Marion County

Mine Disaster 25 Mar 1947

Centralia, Ill., March 26 (UP) - a poisonous blanket of carbon monoxide gas let loose by an explosion rolled through the tunnels of the Centralia Coal Company's mine today, threatening 114 entombed miners.

Fear 114 Miners Dead

Centralia, Ill., March 26 (UP) - a poisonous blanket of carbon monoxide gas let loose by an explosion rolled through the tunnels of the Centralia Coal Company's mine today, threatening 114 entombed miners.

Mine officials and police feared all the men still in the mine were dead.

"I Remembered I Had Been Mean to a Dog Once When I Was a Kid"
By John Pick, Jr.
Survivor of Mine Explosion

I looked at my watch and saw it was pretty near quitting time. That was around 3:30 yesterday afternoon. We started up, laughing like we always do, and thinking of that fresh air we would be getting in a few minutes. We were about 500 feet underground when all of a sudden there was a rumbling explosion that rocked everything. I was knocked cold for a minute and when I came to, I could feel the earth still trembling. There was so much dirt and coal dust it was almost impossible to breathe. You could just feel old man death rolling through the tunnels and corridors. There was terrible confusion, enough to make a man crazy. I felt sick all over. I could smell death, too. It was that awful coal gas, the stuff we're scared of all day and have nightmares about all night. You smell it and then if there's enough of it around it just rolls over you like a blanket, and traps you in a hole and snuffs out your life.

It's true about your whole life unfolding before you when you think you're a goner. It's just like a movie. I remembered I had been mean to a dog once when I was a kid, and I remembered the first time I went to church.

I thought of dad right away, too (John Pick, Sr. 54), who had gone down into the shaft with me this morning lugging his lunch box and yelling, "So long, Jack. See you at quitting time." We separated right after that. So far as I know, he's still down there, fighting for a breath of air with the others. I called out for some of the men who had started up with me--Joe Bancil, Harry Greathouse, Eddie Dunn and a couple of others. I called them by name and they all answered. It seemed like an eternity before we got ourselves straightened out and finally made it up to the top (through an air shaft). I must have passed out again, because the next thing I remember a Red Cross nurse was washing my face with a wet cloth in the Community Center basement and there were a lot of people around. I asked about dad, but nobody had any news.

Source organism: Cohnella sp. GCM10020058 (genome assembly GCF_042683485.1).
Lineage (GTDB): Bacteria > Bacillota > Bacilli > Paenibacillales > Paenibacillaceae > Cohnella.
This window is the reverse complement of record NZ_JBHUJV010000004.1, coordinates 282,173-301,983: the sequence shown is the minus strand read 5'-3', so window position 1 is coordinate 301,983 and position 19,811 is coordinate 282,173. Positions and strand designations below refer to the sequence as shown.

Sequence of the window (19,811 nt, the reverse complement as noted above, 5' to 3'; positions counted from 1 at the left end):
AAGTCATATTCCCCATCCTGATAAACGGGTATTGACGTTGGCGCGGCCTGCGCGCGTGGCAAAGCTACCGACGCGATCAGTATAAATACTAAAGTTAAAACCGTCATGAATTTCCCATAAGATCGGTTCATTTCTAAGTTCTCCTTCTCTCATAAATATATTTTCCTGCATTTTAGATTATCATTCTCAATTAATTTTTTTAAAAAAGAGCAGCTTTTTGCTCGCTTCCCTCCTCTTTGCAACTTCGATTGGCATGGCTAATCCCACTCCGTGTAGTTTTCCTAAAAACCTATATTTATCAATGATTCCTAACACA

Boston Evening Globe

Nurses aide, Freda Smith, makes John E. Pick, Jr., comfortable on one of the cots set up in the basement of the Community Center in Centralia, Illinois, after the mine blast.

March 25, 1947 was a very dark day in the Centralia area. Around 3:30 pm a massive explosion claimed 111 lives in the No. 5 Mine. Only 31 escaped. One of the 31 was my Uncle, John (Jack) E. Pick. Uncle Jack was one of the first men rescued that dreadful day. The hospitals were so incapable and overcrowded that cots were put up in the Community Center. Many many families suffered loss. That day will never be forgotten to so many left behind who were there.....and to some who were not.

The information above was given to me by my Aunt, Betty Bundy Pick, the wife of John E. Pick, Jr.


~ March 25, 1947 ~

Joe Altadonna
Rodrigo Alvarez
Joe Ballantini
Pietro Ballantini
Alvin M. Barnes
Martin Basola
Nick Basola
Domenick Beneventi
Harry A. Berger
Celso Biagi
Harold Jack Bryant
Joe Bryant
Edward Bude
Otto Buehne
Raymond C. Buehne
Tom Bush
John Busse
Charles Cagle
Theodore V. Carriaux
Arthur H. Carter
Joseph Cerutti
Domenic Cervi
Anton Chiarottino
Paul Comper
Clifford Copple
Frank Copple
Leo R. Dehn
Eugene Erwin
George Evans
Frank Famera
Andrew Farley
Walter H. Fetgatter
John Figiellk
William F. Fortmeyer
Ray Fouts
Odia Lee Francis
Luther Frazier

Martin Freeman, Sr.
Martin P. Freeman, Jr.
Albert Friend
Bruno Gaertner
Angelo Gallassini
Tony Giovanini
John Grotti
Louis Grotti
Adolph Gutzler
Fred W. Gutzler
John H. Gutzler
John W. Gutzler
Henry Hoeinghaus
Edward Hofstetter
Gustave Hohman
Ned L. Jackson
Warrie L. Jackson
Henry Knicker
Phillip Knight
Joseph Koch, Sr.
Charles Kraus
Fred Laughhunn
Domenico Lenzini
Pete Lenzini
Miles McCollum
Charles McGreavey
Clarence McGreavey
John Mazeka
William Mentler
Fred Moore
Elmer G. Moss
Henry W. Niepoetter
Charles Oestreich
George Panceroff
Frank Paulauskis
John Pawlisa
Charles L. Peart

Joseph H. Peiler
Alva F. Petrea
Walter Pelker
Peter Piasse
Julius Piazzi
Louis Piazzi
John Pick, Sr.
John Placek
Alfredo Pollacci
George Powell
Richard Privette
Glenn Purcell
Nick Reggo
Jacob W. Rethard
Forrest Rhodes
Carl Rohde
Daniel C. Sanders
Jacob Schmidt
Archie Schofield
Lee Gerard Shaw
Anton Skrobul
Clarence Smith
Ray O. Smith
Andrew Spinner
Joseph Spinner
Alfred Stevens
H.W. Sundermeyer
James Tabor
Anthony Tickus
Stanley Tickus
Anton Tillman
Emmett Uhls
Dude Vancil, Sr.
Joe Vancil, Sr.
Mark L. Watson
Joe Zinkus
Max Zonarini

Mine Disaster Inspired Songwriter Woody Guthrie

Letters from the trapped miners

The Dying Miner, one of three songs by Woody Guthrie published in the May, 1947 issue of People's Songs, memlorializing the 1947 mine disaster at Centralia, Illinois.

One man had scrawled: "It looks like the end for me. I love you honey more than life itself. You are the sweetest wife in the world. Goodbye, Honey and Dickey."

Another note was addressed to two boys: "Be good boys. Please your father. O Lord help me."

Some had been jotted down at intervals: "I am fine at 5:30____is in bad shape, going on and moaning. Tell ___I forgive her. Everyone going."

Another read: "My dear wife: Goodbye. Name the baby Joe so you will hae a Joe. Love, all. Dad."

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